Crucian Carp conservation

Usually, at least once a year, the UCL Pond Restoration Research Group go in search of the beautiful crucian carp, as part of the Norfolk Crucian Carp Project. The crucian carp is a rare fish in Europe and increasingly it is being recognised that England is an important place to conserve it.


Crucian Carp

This year we were out over the Easter break. With some regular members of the team taking part, and new faces to help, we were out for 7 days using back lanes that took us all over the county. The work usually takes place around this time of year (though sometimes additionally in the autumn) as water temperatures are cool which is better for the fish, though colder for us! Even Storm Katie didn’t hinder our work over Easter Monday.

We had a busy schedule for the week both hunting for crucian carp at sites where they have been historically recorded, as well as checking in on existing populations and established new ones – in fact this year we did 6 new crucian carp introductions.

So how do we survey? We use fyke nets (see schematic below), adapted from salmon wing nets, which were used for hundreds of years in rivers. In their current form they have more recently been used to catch eels. They consist of a curtain, called the guide or leader net which has a weighted bottom and floating top to form a wall. Attached to both ends are a series hoops (which decrease in size) with one way openings that lead to the closed “cod end”. These are laid in the water, mostly by joining them together to form a string, so the pond is bisected by a single line of nets. The guide is the most important part of the nets – the fish come across this obstacle, and are channelled into the mouth and then swim through the funnels. Our nets are set overnight and the fish are stored in the cod end until the next day. Legally we also have an otter guard attached at the mouth of each catching end and the nets also have tags on as the operator needs to be registered with the Environment Agency.

 fyke net diagramA fyke net: a guide or leader net in the centre encourages the fish into the two ‘cod ends’.

27 ponds were netted on our trip, but alas no new crucian populations were found. More positively, however, most existing populations and populations that we have established through re-introductions were doing well, some extremely well. We go through all sorts of antics to get our equipment out to the ponds, especially the more remote ones. Our boat, net and the rest of the gear (essentially a mobile lab) is often carried way out across the fields and for one site on this trip, a graveyard even!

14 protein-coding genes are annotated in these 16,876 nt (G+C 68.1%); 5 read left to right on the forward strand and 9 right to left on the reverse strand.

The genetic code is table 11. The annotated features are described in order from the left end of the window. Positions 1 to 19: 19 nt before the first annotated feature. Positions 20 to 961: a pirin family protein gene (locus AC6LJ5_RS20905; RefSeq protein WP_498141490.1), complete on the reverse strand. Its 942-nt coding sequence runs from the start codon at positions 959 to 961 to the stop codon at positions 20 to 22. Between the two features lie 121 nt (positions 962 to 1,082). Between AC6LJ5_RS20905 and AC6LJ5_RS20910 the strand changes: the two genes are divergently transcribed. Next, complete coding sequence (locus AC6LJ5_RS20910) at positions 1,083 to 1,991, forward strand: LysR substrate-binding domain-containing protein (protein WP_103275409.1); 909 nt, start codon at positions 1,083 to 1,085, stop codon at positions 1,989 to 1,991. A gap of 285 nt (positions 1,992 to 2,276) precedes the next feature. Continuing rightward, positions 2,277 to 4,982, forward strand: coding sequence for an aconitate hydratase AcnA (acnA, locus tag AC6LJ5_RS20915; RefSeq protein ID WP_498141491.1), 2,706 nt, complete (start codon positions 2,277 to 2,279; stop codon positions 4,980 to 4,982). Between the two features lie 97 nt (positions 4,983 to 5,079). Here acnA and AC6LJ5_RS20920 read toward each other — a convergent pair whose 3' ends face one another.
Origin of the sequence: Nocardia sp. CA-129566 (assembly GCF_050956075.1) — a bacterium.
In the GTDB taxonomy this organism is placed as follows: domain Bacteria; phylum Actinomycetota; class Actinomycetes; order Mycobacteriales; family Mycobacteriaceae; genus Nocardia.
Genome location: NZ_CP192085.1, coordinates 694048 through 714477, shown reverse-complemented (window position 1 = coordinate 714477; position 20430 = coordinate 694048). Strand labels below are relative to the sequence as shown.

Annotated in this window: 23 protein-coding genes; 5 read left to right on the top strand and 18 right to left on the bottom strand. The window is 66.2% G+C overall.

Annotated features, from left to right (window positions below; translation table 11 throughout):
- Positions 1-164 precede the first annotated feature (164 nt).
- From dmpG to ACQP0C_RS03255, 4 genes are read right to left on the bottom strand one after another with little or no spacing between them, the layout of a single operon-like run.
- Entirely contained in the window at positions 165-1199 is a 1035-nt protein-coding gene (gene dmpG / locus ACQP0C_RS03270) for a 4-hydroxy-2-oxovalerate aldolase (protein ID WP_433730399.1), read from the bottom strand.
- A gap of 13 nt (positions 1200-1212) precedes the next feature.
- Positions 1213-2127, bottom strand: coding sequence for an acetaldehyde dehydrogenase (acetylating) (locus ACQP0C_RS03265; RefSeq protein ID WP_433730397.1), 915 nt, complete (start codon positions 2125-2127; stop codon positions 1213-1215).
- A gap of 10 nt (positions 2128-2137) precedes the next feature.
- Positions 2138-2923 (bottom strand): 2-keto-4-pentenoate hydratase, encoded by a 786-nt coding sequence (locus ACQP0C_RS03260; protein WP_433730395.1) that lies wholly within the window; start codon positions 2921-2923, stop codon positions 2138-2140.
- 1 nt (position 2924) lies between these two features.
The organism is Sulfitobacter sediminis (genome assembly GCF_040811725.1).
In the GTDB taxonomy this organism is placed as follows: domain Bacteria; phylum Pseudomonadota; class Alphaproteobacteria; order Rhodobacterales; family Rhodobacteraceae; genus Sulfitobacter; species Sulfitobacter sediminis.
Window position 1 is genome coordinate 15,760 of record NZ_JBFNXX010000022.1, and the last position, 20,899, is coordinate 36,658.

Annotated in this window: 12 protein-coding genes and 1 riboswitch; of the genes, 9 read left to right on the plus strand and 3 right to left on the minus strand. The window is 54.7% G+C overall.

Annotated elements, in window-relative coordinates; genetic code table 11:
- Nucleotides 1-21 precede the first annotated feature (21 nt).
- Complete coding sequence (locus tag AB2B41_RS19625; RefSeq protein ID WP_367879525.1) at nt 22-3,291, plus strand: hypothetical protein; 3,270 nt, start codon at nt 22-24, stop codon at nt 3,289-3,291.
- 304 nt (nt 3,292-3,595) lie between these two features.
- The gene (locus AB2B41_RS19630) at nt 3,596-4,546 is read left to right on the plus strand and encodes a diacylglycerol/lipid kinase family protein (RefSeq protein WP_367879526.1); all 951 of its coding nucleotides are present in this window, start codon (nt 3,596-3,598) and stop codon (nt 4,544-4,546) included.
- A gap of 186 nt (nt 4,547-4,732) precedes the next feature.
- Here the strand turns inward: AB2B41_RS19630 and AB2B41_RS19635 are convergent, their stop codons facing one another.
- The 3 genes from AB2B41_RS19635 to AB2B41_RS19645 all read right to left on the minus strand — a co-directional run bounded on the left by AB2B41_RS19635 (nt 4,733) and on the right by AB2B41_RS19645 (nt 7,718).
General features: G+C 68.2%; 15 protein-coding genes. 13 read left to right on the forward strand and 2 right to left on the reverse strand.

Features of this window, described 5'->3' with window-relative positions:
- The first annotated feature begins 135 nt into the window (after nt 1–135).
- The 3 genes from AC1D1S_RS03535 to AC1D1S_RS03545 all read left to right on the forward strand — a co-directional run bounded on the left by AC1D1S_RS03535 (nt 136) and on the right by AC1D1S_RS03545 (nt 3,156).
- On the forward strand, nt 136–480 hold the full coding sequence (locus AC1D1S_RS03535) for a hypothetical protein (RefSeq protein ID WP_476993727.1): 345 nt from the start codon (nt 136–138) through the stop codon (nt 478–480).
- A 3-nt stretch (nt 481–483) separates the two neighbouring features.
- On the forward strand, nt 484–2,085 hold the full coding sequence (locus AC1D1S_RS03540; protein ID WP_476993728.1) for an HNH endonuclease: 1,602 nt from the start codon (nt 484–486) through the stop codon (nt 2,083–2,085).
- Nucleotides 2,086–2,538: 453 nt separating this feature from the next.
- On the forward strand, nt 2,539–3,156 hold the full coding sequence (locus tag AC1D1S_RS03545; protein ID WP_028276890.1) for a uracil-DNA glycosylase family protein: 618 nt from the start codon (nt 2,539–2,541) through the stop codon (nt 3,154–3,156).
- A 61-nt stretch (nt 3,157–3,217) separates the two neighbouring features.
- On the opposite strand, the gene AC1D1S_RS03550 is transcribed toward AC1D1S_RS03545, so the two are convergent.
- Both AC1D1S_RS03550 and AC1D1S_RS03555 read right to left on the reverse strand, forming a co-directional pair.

boat carrying

Navigating the boat and equipment to the sites can sometimes be challenging…

graeyard shift

Ian, Helen and Will take a rest en-route

Some of the ponds are overgrown where we lay our nets, but you never know where you may find these fish…

overgrown netting

Setting the fyke nets in a new survey pond

We lay the nets in the late afternoon-evening, sometimes in the dark if time is tight and pull in the following morning. It is my job to set the nets and haul them, with skills learnt from the great Roger Grady, a retired eel catcher who joins us on all trips and who has passed on much essential knowledge. Fyke-netting is an old skill and I am very keen to keep it alive for a very good reason. One great advantage of pulling the nets is that I get to see the catch first and feel the anticipation from the rest of the team, some on the shore craning their necks. You never tire of this excitement as ultimately you never know what will be in the nets. The little bars of crucian gold glinting and splashing around as the net comes through the water surface is always a wonderful sight.

carp netPulling the net in….

Crucian in net

Crucian Carp in the cod end

Crucian carp are a hardy fish, happy being moved in a bucket and easily handled. When we get the fish to shore they are weighed and a few scales are taken for aging.


Measuring, weighing and taking scales from the fish, which will be part of Will’s MSc study

The age of a fish can be worked out by looking at the scales under a microscope, as they have growth rings in the same way that a tree has. From the data generated fish population structure can be interpreted (especially breeding success), and this work will now form the basis of William “Woolly” West’s UCL MSc Aquatic Science dissertation. Will joined us for his first trip as did Glenn Wiseman, an expert local angler, who is studying at Easton & Otley College. Thanks to Will and Glenn and to all who took part and who make the project worthwhile.

 What a lovely way to spend a few days…

line up

The Crucian Carp Team

POHI_crucian1_April_2013_John_BaileyAnd what a way to end the blog post!

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